Sarawak Government and the real owner of the highly controversial Murum hydroelectric project, Sarawak Energy Berhad (SEB) had succeeded in resettling hundred of Kenyah and Penan to their new house at Tegulang, in the first phase of the resettlement process yesterday.
The moving-in operation has not ran as smooth as the relevant parties had hope for despite positive vibes in the local and national dailies. The whole project had always been bogged down by controversies.
Environmentalists, human rights group, NGOs locally and abroad have been it strongest opponents since the very beginning, criticizing the lack of transparency, no proper environmental impacts assessment study, it viability and even suggested it was an extravagant waste of public funds citing cost and benefit analysis study.
The affected communities have not been sitting idle either. Just before the moving-in operation started, several affected Penan communities mount a blockade in the area, saying they had not been fully consulted, advised and misled on the ‘actual’ impacts of the dam project.
The protest blockade persisted for few weeks forcing police intervention – led to the hauled up of the group leader and key individuals to Belaga lock-up.
Yesterday, hours before the moving-in parties arrived at Tegulang, another blockade was erected. This time by a group of Kenyah Badeng from nearby village, who claimed the Tegulang resettlement complex sit on their native customary right lands.
The blocked eventually dismantled peacefully after intervention from Belaga Assemblyman and also an Assistant Minister in the State cabinet.
Despite the resistant, foreign pressure, Sarawak Government and SEB were determined to see the Penan and Kenyah communities along the Murum river valley to be relocated before whole areas being totally submerged, to enable the multi-billion Murum dam operation by next year.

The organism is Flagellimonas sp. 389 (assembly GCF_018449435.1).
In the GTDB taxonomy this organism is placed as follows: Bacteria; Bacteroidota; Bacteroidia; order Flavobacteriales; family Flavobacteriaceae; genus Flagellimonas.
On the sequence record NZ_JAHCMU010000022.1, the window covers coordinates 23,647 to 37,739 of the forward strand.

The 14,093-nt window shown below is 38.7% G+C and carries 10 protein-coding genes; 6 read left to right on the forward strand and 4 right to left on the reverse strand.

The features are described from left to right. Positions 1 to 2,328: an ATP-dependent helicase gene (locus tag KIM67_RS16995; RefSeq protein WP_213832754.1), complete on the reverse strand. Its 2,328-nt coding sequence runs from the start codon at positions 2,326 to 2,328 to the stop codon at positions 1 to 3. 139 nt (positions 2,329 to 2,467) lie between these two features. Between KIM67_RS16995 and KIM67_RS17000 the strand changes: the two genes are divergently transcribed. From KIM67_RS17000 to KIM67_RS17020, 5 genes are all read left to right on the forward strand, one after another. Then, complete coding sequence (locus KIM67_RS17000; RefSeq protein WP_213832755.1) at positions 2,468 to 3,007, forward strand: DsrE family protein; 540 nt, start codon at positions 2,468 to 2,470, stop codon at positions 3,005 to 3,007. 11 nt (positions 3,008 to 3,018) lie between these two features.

They succeeded. Hundred of Penan and Kenyah from 161 families had been relocated to Tegulang since September this year.
Only half of the affected villagers still remain in Murum dam areas and they are expected to be fully relocated before year end.
The remaining villagers are that of Long Menapah, Long Singu, Long Luar and Long Tangau. According to local NGOs many of these villagers would opt to remain if given the option.
It is not only the affected villages that are anxious. State Government officials are also equally anxious awaiting the second phase of the resettlement operation at Metalun, now that Tegulang had settled.
However, Belaga state Assemblyman, also State Assistant Minister of Social Development (Culture and Heritage) Liwan Lagang expressed confident that the yet to be resettled Penan from the four villages would make the wise choice to move.
“They need to figure out who can bring real help and development to them. The government has given them a fair deal and had taken into consideration their future.
“So, I urge them to make their decision based on the future of their community, and not popular sentiments stirred up by those with ulterior motive,” reports The Borneo Post.
Once fully impounded, Murum dam will flood an area about the size of Federal Territory of Kuala Lumpur or some 24,500 hectares of land.